Ultimately, it is the responsibility of the jury to determine the facts and to then apply the facts to the law. Because the jurors don’t know the law, they will receive instructions of law from the judge. For example, the judge will typically tell the jury that, if they make a particular factual conclusion—that the defendant failed to stop at a stop sign—they must come to the legal conclusion that the defendant was negligent, and potentially liable for damages.

Contact the Law Offices of David J. Karbasian, PC

Send us an e-mail today or call us at 856-667-4666 / 856-600-HURT to schedule an appointment to discuss your personal injury claim. Evening and weekend consultations are available upon request. We can come to your home or the hospital to meet with you, if necessary.

Happy Halloween!

Happy Halloween! 2022

Can You Sue a Mechanic after an Accident Caused by Shoddy Work?

The Liability of a Garage of Poor Quality Work

can-you-sue-a-mechanic-after-an-accident-caused-by-shoddy-workWhen you take your car or motorcycle to a mechanic, you expect that the people working on your vehicle will use reasonable care to ensure that all repairs are done properly and that your auto or bike is safe to take on the road. What are your options, though, if a mechanic fails to properly install or repair brakes or other parts, and you are involved in an accident? Can you sue the mechanic for compensation for your losses?

Personal Injury Claims Based on Negligence

Though you can always bring a lawsuit for damages caused by the intentional acts of another person, as a practical matter, most personal injury claims are based on allegations of carelessness or negligence (the legal term). In a personal injury lawsuit, you can seek damages from anyone whose negligence caused you to suffer injury or loss. To establish negligence, you need to prove that:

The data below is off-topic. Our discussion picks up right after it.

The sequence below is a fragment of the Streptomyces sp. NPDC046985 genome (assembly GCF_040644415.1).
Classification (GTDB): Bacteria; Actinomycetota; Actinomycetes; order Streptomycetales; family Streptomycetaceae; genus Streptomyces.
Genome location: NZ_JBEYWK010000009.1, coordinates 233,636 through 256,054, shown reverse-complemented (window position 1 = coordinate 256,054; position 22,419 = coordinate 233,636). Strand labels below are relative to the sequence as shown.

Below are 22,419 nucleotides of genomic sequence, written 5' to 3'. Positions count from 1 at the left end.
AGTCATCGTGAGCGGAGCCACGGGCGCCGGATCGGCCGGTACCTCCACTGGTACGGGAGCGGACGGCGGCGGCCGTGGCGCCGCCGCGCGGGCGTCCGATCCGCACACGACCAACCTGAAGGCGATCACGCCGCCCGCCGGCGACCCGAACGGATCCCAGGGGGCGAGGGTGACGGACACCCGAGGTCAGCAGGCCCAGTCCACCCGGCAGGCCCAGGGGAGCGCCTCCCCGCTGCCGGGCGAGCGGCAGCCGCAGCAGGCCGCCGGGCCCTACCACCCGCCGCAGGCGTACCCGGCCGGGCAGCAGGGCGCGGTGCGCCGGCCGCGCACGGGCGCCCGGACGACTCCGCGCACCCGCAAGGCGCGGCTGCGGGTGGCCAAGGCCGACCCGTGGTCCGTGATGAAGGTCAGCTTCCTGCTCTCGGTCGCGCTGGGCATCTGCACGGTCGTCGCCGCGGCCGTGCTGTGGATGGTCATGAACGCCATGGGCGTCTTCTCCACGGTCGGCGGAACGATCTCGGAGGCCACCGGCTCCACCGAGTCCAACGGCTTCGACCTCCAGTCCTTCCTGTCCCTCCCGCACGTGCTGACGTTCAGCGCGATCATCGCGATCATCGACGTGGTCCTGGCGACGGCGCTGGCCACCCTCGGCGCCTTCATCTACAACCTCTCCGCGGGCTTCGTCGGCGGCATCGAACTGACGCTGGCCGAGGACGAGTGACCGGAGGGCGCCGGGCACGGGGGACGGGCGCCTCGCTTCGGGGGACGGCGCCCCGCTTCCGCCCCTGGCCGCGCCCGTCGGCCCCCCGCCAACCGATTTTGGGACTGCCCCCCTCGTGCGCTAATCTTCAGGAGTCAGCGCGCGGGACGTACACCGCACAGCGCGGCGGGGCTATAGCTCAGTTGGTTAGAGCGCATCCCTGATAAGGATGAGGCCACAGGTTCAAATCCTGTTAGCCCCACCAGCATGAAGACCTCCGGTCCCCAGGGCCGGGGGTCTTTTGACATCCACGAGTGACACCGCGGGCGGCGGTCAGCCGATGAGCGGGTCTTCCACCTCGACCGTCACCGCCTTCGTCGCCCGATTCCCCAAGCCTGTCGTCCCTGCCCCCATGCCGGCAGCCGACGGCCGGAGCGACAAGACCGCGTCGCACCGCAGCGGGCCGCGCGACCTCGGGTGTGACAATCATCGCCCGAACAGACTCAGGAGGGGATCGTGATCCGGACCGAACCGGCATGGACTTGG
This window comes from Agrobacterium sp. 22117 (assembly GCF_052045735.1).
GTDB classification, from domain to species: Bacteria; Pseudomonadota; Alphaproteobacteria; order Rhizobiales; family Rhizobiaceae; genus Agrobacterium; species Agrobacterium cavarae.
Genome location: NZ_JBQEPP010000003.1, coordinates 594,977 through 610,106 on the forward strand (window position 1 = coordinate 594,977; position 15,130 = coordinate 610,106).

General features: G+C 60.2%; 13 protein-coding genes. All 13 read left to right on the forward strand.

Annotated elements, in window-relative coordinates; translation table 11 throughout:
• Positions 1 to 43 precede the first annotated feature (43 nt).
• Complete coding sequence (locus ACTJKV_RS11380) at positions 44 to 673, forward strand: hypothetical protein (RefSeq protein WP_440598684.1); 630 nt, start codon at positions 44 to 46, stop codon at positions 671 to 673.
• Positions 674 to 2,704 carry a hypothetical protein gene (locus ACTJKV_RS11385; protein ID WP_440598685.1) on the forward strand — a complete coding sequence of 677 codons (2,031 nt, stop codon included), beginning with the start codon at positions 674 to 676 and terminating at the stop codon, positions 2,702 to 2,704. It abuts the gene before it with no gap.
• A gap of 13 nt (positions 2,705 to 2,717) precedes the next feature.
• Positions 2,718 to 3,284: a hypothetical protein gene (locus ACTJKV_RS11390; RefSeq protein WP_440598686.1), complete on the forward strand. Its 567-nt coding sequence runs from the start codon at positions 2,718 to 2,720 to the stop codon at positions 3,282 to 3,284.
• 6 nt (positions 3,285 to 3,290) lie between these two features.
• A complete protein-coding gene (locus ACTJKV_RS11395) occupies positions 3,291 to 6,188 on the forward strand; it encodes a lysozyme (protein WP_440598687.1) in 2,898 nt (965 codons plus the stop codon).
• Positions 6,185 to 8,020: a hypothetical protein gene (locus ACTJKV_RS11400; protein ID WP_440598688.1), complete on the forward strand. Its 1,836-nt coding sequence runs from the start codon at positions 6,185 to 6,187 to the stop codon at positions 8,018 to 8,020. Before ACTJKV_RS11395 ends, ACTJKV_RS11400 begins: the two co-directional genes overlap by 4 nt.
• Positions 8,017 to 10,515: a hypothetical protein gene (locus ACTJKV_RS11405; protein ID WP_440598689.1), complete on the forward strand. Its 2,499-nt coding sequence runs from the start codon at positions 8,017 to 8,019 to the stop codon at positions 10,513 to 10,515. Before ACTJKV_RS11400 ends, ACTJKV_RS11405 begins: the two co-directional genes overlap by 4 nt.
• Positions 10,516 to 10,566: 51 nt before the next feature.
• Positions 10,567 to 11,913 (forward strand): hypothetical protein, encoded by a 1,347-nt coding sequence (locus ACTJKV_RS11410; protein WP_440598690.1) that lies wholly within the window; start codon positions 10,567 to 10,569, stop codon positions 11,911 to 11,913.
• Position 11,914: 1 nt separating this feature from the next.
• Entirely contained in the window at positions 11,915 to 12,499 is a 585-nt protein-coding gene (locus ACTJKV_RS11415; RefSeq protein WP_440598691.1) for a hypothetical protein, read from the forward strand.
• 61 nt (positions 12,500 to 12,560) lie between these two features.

• The person from whom you seek compensation (the defendant) failed to act as a reasonable person would under the circumstances—Under the laws of negligence, all persons in society have a duty to use reasonable care in all their actions. That includes mechanics who work on your vehicles.
  • The defendant’s failure to exercise reasonable care caused an accident—You must show that the accident would not have occurred if the defendant had used reasonable care. You must also show that the accident and injuries that resulted were reasonably foreseeable as a consequence of the failure to use reasonable care.
  • You suffered actual losses—You can only recover for actual injury or economic loss. If your medical expenses are all paid by insurance, you cannot recover compensation for them.

The Liability of a Mechanic for Faulty Repairs

To recover from a garage or mechanic for injuries suffered in a motor vehicle accident, you must, therefore, prove that the mechanic failed to act as a reasonable person would have in his or her position, that the work done failed to meet the standard of reasonable care. To prove that, you’ll like need to bring in expert witnesses to testify as to what would reasonably be expect of a mechanic handling these types of repairs.

Contact the Law Offices of David J. Karbasian, PC

Send us an e-mail today or call us at 856-667-4666 / 856-600-HURT to schedule an appointment to discuss your personal injury claim. Evening and weekend consultations are available upon request. We can come to your home or the hospital to meet with you, if necessary.

The Rights of Passengers in New Jersey Motor Vehicle Accident Claims

Can You Sue More than One Driver? What about Single Car Accidents?

The Rights of Passengers in New Jersey Motor Vehicle Accident ClaimsYou’ve been hurt in a car, truck or motorcycle accident in New Jersey. Maybe it was a collision where the facts indicate that both drivers had some degree of fault. Maybe it was a single-vehicle accident. What are your rights as a passenger? Can you bring a lawsuit for damages against both drivers in a collision? Can you sue the driver of your vehicle if there was no other motorist involved?